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Positive end-expiratory pressure (PEEP) is a term used in mechanical ventilation to denote the amount of pressure above atmospheric pressure present in the airway at the end of the expiratory cycle. The equivalent in a spontaneously breathing patient is CPAP. PEEP is set on the ventilator.[1][2][3][4]

Link[]

Positive+End-Expiratory+Pressure at the US National Library of Medicine Medical Subject Headings (MeSH)

Reference[]

  1. thefreedictionary.com > positive end-expiratory pressure (PEEP) Citing: Saunders Comprehensive Veterinary Dictionary, 2007
  2. Caramez MP; Borges JB; Tucci MR; Okamoto VN; Carvalho CR; Kacmarek RM; Malhotra, A; Velasco, IT et al. (2005). "Paradoxical responses to positive end-expiratory pressure in patients with airway obstruction during controlled ventilation". Crit Care Med 33 (7): 1519–28. doi:10.1097/01.CCM.0000168044.98844.30. PMC 2287196. PMID 16003057.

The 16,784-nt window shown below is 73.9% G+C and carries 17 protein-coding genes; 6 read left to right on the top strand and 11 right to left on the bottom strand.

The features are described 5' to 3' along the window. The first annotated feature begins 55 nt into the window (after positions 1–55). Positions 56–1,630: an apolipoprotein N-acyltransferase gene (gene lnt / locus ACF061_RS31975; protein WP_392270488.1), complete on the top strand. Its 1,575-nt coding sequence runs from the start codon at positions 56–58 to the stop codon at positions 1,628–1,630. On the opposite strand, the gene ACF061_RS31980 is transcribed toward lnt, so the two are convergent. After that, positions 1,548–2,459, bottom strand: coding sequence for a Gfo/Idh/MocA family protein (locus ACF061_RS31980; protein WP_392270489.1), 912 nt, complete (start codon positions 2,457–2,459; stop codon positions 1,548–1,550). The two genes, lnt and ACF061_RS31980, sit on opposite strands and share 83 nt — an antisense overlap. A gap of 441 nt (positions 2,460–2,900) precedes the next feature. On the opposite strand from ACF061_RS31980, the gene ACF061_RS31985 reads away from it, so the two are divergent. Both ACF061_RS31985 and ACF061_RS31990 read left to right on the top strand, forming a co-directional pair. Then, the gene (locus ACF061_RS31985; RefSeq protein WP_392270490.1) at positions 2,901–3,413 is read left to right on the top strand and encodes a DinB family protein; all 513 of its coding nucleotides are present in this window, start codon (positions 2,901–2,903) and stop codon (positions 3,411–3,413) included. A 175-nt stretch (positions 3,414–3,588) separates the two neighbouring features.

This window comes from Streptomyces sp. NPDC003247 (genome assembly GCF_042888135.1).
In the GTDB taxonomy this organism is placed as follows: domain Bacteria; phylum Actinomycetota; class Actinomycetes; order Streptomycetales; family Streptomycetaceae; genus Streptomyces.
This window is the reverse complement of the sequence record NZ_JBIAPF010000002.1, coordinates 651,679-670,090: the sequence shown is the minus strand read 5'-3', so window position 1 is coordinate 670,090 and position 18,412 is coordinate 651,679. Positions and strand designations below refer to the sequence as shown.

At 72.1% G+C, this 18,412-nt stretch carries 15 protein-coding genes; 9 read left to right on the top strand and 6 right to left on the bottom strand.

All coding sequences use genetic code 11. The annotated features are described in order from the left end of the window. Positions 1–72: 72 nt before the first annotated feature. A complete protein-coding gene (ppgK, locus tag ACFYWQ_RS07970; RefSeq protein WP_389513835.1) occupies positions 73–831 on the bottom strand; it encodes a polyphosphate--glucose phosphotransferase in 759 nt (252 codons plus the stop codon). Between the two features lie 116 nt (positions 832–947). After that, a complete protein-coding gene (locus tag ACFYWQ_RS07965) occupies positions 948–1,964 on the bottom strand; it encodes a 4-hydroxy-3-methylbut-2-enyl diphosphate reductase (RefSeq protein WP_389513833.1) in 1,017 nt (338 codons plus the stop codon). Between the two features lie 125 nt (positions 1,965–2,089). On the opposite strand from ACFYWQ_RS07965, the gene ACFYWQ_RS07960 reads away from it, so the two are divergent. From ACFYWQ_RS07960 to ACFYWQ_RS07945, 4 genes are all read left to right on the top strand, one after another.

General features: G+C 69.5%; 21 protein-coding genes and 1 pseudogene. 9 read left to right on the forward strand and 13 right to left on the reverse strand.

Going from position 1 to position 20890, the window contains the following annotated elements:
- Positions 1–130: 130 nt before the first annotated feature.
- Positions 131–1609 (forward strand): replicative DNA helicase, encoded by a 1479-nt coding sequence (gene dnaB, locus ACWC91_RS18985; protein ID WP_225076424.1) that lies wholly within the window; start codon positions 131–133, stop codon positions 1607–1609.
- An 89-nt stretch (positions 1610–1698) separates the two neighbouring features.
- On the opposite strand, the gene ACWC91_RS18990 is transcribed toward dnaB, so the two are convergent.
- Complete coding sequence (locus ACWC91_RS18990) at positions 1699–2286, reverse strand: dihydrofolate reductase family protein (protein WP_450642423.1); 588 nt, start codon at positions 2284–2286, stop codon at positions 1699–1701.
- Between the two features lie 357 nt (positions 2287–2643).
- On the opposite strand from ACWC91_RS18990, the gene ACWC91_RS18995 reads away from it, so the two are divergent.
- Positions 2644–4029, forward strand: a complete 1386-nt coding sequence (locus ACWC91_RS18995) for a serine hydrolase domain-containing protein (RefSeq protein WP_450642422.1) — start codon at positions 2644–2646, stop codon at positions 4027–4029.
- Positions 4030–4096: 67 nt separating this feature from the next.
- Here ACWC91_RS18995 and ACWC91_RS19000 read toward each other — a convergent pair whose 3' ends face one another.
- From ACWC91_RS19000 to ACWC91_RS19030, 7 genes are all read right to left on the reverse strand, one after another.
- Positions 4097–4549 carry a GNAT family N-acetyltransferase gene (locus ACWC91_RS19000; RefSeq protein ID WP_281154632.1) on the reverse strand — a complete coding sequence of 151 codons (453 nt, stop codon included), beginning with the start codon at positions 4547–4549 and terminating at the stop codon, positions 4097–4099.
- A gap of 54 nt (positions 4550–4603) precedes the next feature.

3. Smith TC, Marini JJ (1988). "Impact of PEEP on lung mechanics and work of breathing in severe airflow obstruction". J Appl Physiol 65 (4): 1488–99. PMID 3053583.
  4. Kondili E, Alexopoulou C, Prinianakis G, Xirouchaki N, Georgopoulos D (2004). "Pattern of lung emptying and expiratory resistance in mechanically ventilated patients with chronic obstructive pulmonary disease". Intensive Care Med 30 (7): 1311–8. doi:10.1007/s00134-004-2255-z. PMID 15054570.

Video[]

Respiratory_PEEP

Respiratory PEEP

PEEP

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